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Big business in Poland, part ten

At last, it was Friday… the last day of my husband’s big Polish business trip. It promised to be a weird day, since our flight didn’t leave until 7:00pm and check out at the Sofitel was at noon. Fortunately, the staff at the Sofitel granted Bill’s request for a late checkout, so we had use of the room until 3:00pm, even though the hotel was booked. As it turned out, I didn’t need the room beyond noon. The weather was nice, so I decided to walk around the main square and check out the Christmas market, which opened that day. I dropped off a bag with the hotel staff and set out on my last Polish adventure.

First, I was going to have lunch. Originally, I thought I’d go back to the Doctors’ Bar, but for some reason, they appeared to be closed on Friday. Maybe they had a special event, since it looked like it was open, but the door was locked. So then I decided to find another place, which took some time, since I couldn’t decide what I wanted. I hate eating in restaurants alone, because I feel awkward. Eventually, I ended up at a place called Steak ‘N Roll, which appeared to be a steak joint loosely modeled after the Hard Rock Cafe.

There wasn’t any rock star memorabilia on the walls or gimmicky cocktails on the menu, but they were playing rock music on the sound system as they showed unrelated muted rock videos on the monitor. The music and videos were reminiscent of Hard Rock Cafe… and, in fact, I think the music was my favorite part about the experience, which ended up being kind of disappointing.

A tall young man invited me to sit down and handed me a menu in English. I asked him for a large draft beer. He said all they had was dark beer, which was fine with me. He went to get the beer and set it down, then asked if I was ready to order food. I wasn’t, because I was having trouble deciding what I wanted. I kind of didn’t want another burger, but it was either that, a Reuben sandwich, or a steak. They had other stuff on the menu that didn’t really appeal… salads, soups, fish bowls, and such.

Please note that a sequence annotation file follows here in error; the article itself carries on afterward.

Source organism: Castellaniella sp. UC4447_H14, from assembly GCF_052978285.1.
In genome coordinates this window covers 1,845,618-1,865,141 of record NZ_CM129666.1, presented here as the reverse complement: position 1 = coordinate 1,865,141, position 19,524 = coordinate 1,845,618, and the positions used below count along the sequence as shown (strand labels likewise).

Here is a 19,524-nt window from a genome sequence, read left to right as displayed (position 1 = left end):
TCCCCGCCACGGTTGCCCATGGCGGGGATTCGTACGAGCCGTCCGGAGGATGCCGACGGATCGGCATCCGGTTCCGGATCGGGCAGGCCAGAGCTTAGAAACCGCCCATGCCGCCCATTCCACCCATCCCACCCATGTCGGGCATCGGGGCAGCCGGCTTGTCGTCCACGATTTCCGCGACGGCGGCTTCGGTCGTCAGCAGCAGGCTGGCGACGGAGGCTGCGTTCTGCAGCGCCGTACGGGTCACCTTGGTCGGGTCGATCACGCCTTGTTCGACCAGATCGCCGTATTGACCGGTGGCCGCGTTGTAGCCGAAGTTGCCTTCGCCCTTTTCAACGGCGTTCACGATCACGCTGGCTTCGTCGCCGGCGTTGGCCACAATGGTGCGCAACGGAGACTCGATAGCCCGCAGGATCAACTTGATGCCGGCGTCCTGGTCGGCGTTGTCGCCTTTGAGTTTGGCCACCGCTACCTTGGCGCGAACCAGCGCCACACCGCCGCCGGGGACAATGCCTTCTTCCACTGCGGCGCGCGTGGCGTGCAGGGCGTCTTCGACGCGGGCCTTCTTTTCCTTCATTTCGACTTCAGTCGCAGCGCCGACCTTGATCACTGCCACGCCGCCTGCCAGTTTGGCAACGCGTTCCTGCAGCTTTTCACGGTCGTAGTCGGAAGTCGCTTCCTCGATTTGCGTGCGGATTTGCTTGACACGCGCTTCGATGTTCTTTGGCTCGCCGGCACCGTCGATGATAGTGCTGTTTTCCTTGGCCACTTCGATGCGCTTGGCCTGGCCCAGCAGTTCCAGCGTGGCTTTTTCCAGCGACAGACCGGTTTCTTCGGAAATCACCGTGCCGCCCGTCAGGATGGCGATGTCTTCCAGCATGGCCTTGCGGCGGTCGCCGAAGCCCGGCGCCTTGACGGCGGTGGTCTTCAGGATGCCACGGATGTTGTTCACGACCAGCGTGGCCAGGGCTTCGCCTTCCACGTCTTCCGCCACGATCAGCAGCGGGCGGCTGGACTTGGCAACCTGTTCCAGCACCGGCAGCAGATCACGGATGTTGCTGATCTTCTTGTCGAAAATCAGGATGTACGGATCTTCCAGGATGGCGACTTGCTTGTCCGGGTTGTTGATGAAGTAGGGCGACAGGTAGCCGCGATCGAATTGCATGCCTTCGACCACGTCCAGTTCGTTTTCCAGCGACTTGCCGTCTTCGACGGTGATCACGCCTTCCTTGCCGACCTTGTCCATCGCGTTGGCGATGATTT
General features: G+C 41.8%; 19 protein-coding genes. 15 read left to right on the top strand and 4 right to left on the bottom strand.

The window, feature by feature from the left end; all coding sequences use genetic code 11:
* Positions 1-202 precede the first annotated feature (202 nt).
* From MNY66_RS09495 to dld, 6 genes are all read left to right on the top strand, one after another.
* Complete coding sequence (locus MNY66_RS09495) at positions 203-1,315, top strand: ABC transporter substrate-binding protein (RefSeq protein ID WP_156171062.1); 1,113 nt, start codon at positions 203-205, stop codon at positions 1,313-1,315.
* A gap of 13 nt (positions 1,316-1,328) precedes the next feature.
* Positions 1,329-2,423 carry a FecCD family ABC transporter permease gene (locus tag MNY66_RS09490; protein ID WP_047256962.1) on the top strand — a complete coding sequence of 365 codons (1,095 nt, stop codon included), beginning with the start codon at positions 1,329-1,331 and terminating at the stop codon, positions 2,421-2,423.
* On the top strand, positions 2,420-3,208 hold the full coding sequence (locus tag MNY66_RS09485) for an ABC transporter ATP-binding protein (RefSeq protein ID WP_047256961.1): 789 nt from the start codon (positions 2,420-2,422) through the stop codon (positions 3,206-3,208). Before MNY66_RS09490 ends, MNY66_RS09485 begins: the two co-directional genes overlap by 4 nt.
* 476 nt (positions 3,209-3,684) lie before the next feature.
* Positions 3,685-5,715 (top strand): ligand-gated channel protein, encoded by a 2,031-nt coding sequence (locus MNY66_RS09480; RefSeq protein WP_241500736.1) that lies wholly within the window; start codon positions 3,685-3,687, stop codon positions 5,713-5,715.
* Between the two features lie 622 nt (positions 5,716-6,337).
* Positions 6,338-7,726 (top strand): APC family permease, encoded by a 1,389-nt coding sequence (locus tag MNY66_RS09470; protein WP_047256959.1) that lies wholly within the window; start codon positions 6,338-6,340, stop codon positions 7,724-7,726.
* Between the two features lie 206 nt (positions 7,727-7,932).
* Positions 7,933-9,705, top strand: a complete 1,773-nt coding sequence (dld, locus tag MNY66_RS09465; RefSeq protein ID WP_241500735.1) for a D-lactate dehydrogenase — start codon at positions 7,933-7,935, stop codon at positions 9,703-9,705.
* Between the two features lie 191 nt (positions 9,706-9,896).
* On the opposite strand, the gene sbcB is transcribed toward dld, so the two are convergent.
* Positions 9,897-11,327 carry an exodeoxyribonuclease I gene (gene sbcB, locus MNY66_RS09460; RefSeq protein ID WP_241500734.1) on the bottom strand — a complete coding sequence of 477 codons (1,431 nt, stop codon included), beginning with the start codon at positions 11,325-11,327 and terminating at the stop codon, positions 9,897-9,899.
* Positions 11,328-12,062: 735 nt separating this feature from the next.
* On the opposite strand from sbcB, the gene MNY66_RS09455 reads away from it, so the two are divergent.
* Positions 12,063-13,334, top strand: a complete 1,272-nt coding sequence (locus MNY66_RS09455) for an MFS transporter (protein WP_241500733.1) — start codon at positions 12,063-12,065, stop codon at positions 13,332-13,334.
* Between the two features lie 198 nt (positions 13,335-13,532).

I wasn’t sure I wanted a steak for lunch, and didn’t know if I had enough cash, although they do accept credit cards. I don’t really care for Reubens because of the sauerkraut, which I knew would result in a very windy flight. I just wanted a sandwich, and nothing jumped out at me as especially appealing. I asked the guy for another minute or two, which seemed to put him off a bit, even though there was only one other party in the dining room.

After a couple of minutes, the waiter came back and asked for my order. I decided to have the Classic BBQ burger, which consisted of a patty with cucumbers, lettuce, tomatoes, onions, BBQ sauce, and mustard seed mayonnaise. This is not really the way I like my burgers, but the only other regular burger choice was the Alamo Burger, which came with mustard seed & mayonnaise sauce, nachos, cheddar, bacon, tomato salsa, jalapeno, and lettuce. That sounded like a recipe for indigestion. Or I could have had a vegan burger, which came with goat cheese, lavender mustard, rucola, beetroot, and nuts… and that didn’t appeal to me, either. Side note: wouldn’t goat cheese render that burger non vegan?

Once I ordered, the waiter came back with a basket of grilled bread and a side of truffle spread. I’m sure a lot of people love the truffle spread and, in fact, Bill probably would have eaten all of it if he’d been with me. Unfortunately, I have a demonic hatred/phobia of mushrooms and truffles. Just having that spread near me was giving me the willies. I don’t enjoy the aroma of truffles, either, so I left the spread untouched and pushed it far away from me. I know a lot of people think this is crazy. Believe me, my life would have been so much easier if I didn’t hate fungus so much.

Finally, the burger arrived, along with a side of steak fries, which looked really good. However, just like the burger I’d had earlier in the week, the sandwich was too big to bite into. I had to cut it, which made a bit of a mess. Also, they had really slathered on a ton of the mustard seed mayonnaise, so much so that it was dripping copiously from the side in big glops. I don’t know what the deal is with mayo in parts of Europe, but I’ve found that people over here seem to love it and really load their burgers up with it.

I didn’t think the burger was as good as the one I’d had at Doctors’ Bar. The patty didn’t taste very fresh and had been molded, rather than hand shaped. The steak fries looked appealing, but had kind of a weird aftertaste, like maybe the were fried in old oil or something. As I was finishing up, the waiter asked me if I wanted dessert. They had a three items that looked appealing, but I decided I’d rather have another beer. By that point, they also had a lager, which the waiter offered. I told him I wanted another dark beer. I got up to go to the bathroom and when I came back, I found that he’d left me a small beer, even though I’d said I wanted another one and meant I’d wanted one just like the one I was drinking.

So I decided to just finish up and get out of there. I asked for the check, which the guy brought to me. The total was 61 zloty, so I put down a 100 zloty bill and asked him to bring me 30 zloty back. Instead, he brought back the whole amount and said, rather curtly, “Here’s the rest of it.” I kind of sighed and gave the guy a ten zloty note and went on my way. He did kind of smile at that. It occurred to me that he probably didn’t want the coins… who knows? The experience left me in kind of a bad mood, though. I wished I had just eaten shashlik at the stand in the Christmas market that was set up just outside. I probably would have had a better experience.